Wait with 2.5% mortgage loan
Although it may sound tempting with a 30-year fixed-rate 2.5% mortgage loan, it’s a good idea to wait. The new loan disgraces the predictions of many clever economists.
Bank decided to issue a new series of 30-year bonds with a fixed interest rate of 2.5% as the first in the mortgage market. It is historically low, and so far no other companies have taken the same step.
Realkredit Danmark and Nordea have both postponed the decision so far. This is linked to the companies’ expectations of the interest rate and the number of bonds to be issued.
The danger of locking
It could immediately look like a battle for how low an interest rate can be put on the bonds, but it is not. Although there is of course prestige in being the first and largest in the mortgage market, there is also a danger in issuing it. The companies can be accused of luring the borrowers into a trap.
The trap is that the new bond series, at a rapid interest rate increase, risks becoming a series of very few bonds. This is due to the so-called lock-in effect that occurs because the price formation of bonds in a small series is ineffective. Therefore, as a borrower, you run the risk of having to pay too much if you need to redeem the loan in advance.
When Nykredit still opens 2.5% mortgages now, it is a way of saying “we are the largest – so we can allow ourselves to do so first”. It can be called a little bladder, but also very reasonable when Nykredit is the largest.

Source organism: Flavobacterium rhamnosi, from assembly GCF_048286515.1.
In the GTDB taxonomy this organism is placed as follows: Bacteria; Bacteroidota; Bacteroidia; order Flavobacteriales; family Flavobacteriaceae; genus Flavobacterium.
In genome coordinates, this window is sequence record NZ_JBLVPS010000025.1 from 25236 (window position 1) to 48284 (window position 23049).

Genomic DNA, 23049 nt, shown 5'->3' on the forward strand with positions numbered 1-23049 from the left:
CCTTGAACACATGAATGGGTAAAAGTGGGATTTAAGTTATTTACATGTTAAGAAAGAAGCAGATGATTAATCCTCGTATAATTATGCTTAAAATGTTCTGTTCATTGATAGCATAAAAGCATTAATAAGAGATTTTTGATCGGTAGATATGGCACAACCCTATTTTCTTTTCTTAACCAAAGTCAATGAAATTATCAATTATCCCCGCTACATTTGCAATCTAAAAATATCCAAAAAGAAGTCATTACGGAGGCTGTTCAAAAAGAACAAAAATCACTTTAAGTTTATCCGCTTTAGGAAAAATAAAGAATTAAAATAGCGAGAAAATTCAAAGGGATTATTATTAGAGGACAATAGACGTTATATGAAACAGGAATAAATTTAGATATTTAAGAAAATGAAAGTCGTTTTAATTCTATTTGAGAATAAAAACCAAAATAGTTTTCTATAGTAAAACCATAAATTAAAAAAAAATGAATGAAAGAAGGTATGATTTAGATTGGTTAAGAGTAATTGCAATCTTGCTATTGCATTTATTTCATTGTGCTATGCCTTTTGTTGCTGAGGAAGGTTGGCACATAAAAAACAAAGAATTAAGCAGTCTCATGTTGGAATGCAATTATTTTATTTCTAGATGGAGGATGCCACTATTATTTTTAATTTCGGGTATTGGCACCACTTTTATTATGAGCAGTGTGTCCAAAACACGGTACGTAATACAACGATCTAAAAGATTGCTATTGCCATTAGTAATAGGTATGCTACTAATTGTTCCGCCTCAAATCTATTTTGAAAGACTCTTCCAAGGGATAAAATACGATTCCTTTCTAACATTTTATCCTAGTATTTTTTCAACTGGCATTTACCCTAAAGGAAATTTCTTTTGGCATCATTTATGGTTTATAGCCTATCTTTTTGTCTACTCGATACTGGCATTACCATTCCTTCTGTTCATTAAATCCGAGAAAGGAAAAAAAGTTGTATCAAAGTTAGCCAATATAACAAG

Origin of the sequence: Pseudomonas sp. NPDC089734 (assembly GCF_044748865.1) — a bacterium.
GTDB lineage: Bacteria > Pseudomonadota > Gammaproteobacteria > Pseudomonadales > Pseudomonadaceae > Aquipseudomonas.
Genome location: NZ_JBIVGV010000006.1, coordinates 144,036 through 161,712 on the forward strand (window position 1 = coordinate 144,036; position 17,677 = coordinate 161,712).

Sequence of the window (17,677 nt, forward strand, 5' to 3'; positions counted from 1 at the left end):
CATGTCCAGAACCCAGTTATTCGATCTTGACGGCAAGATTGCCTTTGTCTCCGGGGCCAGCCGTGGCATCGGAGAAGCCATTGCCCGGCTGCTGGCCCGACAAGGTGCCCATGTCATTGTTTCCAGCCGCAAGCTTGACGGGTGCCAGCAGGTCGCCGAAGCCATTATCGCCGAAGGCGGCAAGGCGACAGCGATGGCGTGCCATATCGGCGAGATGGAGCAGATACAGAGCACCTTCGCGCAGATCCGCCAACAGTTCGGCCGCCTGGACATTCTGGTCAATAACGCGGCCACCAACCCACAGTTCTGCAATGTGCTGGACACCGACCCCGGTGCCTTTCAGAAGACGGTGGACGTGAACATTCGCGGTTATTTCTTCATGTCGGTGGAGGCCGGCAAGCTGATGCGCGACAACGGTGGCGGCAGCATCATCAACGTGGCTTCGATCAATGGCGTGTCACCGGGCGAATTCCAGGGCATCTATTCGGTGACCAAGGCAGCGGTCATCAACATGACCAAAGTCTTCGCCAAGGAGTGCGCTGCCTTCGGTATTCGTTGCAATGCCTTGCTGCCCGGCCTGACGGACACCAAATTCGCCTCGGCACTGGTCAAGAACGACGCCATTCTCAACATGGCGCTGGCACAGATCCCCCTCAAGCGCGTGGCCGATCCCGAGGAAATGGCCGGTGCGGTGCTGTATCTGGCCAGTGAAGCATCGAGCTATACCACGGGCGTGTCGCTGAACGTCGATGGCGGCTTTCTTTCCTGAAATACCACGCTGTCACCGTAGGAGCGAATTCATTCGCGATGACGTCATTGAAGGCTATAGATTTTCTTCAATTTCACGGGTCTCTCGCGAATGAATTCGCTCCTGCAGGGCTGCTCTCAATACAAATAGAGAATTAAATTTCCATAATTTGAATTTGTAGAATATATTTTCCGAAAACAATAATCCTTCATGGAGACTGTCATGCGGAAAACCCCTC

Wait with new loan
But lock-in is also a real danger for you as a borrower, so you have to take it very seriously if you are about to do something about your loans. You should, as far as possible, avoid getting into a situation of lock-in. Therefore, it is perhaps a good idea to just wait for the situation in the bond market before repatriating a new loan or converting old loans – if it is 30 years and fixed interest rate you go for.
How long do you have to wait? It is probably a good idea to wait until the majority of mortgage companies have entered the market with a 2.5% bond. The risk is, of course, that the interest rate at that time may have increased, but after all, it is better than ending up in a series of lock-in effects. Remember, you can choose loans other than 30-year-olds with a fixed interest rate if you absolutely need to take out the loan now.
Unreliable interest rate predictions
Many economists and not least economists in banks and the mortgage market have long been saying “NOW increases interest rates” or “interest rates will not be lower”. With the new 2.5% loan, we can now conclude that these predictions as often before did not hold.
It clearly shows that smart economists’ predictions about interest rate developments are completely without value to you as a borrower. Therefore, always choose mortgage loans based on knowledge of your personal finances – and not on whether your adviser believes the interest rate will rise or fall.
Remember that before signing a loan.